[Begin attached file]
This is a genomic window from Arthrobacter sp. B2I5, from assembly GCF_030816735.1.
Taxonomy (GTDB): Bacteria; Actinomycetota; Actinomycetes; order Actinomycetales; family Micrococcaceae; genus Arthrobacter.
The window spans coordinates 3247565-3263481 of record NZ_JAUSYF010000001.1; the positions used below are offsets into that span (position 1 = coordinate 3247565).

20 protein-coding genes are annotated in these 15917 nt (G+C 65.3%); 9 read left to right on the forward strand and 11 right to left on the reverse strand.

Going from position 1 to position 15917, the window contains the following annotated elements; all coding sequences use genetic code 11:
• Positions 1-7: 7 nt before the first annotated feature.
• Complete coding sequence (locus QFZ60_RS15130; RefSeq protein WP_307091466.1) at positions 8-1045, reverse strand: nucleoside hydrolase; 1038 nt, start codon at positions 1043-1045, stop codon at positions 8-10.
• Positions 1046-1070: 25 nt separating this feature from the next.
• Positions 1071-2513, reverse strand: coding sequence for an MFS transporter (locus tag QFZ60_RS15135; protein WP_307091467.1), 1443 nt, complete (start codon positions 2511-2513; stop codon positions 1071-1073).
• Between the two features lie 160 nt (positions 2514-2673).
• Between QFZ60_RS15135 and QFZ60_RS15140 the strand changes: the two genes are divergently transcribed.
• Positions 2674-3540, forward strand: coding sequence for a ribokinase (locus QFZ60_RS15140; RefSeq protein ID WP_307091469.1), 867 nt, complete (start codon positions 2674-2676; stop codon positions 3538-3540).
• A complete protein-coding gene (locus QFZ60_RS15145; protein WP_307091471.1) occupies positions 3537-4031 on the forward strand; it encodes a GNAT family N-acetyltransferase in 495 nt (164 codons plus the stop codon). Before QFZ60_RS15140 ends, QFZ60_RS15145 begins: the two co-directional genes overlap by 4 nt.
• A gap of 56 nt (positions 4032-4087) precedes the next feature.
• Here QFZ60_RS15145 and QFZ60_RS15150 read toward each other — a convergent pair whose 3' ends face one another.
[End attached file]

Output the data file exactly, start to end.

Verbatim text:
This is a genomic window from Arthrobacter sp. B2I5, from assembly GCF_030816735.1.
Taxonomy (GTDB): Bacteria; Actinomycetota; Actinomycetes; order Actinomycetales; family Micrococcaceae; genus Arthrobacter.
The window spans coordinates 3247565-3263481 of record NZ_JAUSYF010000001.1; the positions used below are offsets into that span (position 1 = coordinate 3247565).

20 protein-coding genes are annotated in these 15917 nt (G+C 65.3%); 9 read left to right on the forward strand and 11 right to left on the reverse strand.

Going from position 1 to position 15917, the window contains the following annotated elements; all coding sequences use genetic code 11:
• Positions 1-7: 7 nt before the first annotated feature.
• Complete coding sequence (locus QFZ60_RS15130; RefSeq protein WP_307091466.1) at positions 8-1045, reverse strand: nucleoside hydrolase; 1038 nt, start codon at positions 1043-1045, stop codon at positions 8-10.
• Positions 1046-1070: 25 nt separating this feature from the next.
• Positions 1071-2513, reverse strand: coding sequence for an MFS transporter (locus tag QFZ60_RS15135; protein WP_307091467.1), 1443 nt, complete (start codon positions 2511-2513; stop codon positions 1071-1073).
• Between the two features lie 160 nt (positions 2514-2673).
• Between QFZ60_RS15135 and QFZ60_RS15140 the strand changes: the two genes are divergently transcribed.
• Positions 2674-3540, forward strand: coding sequence for a ribokinase (locus QFZ60_RS15140; RefSeq protein ID WP_307091469.1), 867 nt, complete (start codon positions 2674-2676; stop codon positions 3538-3540).
• A complete protein-coding gene (locus QFZ60_RS15145; protein WP_307091471.1) occupies positions 3537-4031 on the forward strand; it encodes a GNAT family N-acetyltransferase in 495 nt (164 codons plus the stop codon). Before QFZ60_RS15140 ends, QFZ60_RS15145 begins: the two co-directional genes overlap by 4 nt.
• A gap of 56 nt (positions 4032-4087) precedes the next feature.
• Here QFZ60_RS15145 and QFZ60_RS15150 read toward each other — a convergent pair whose 3' ends face one another.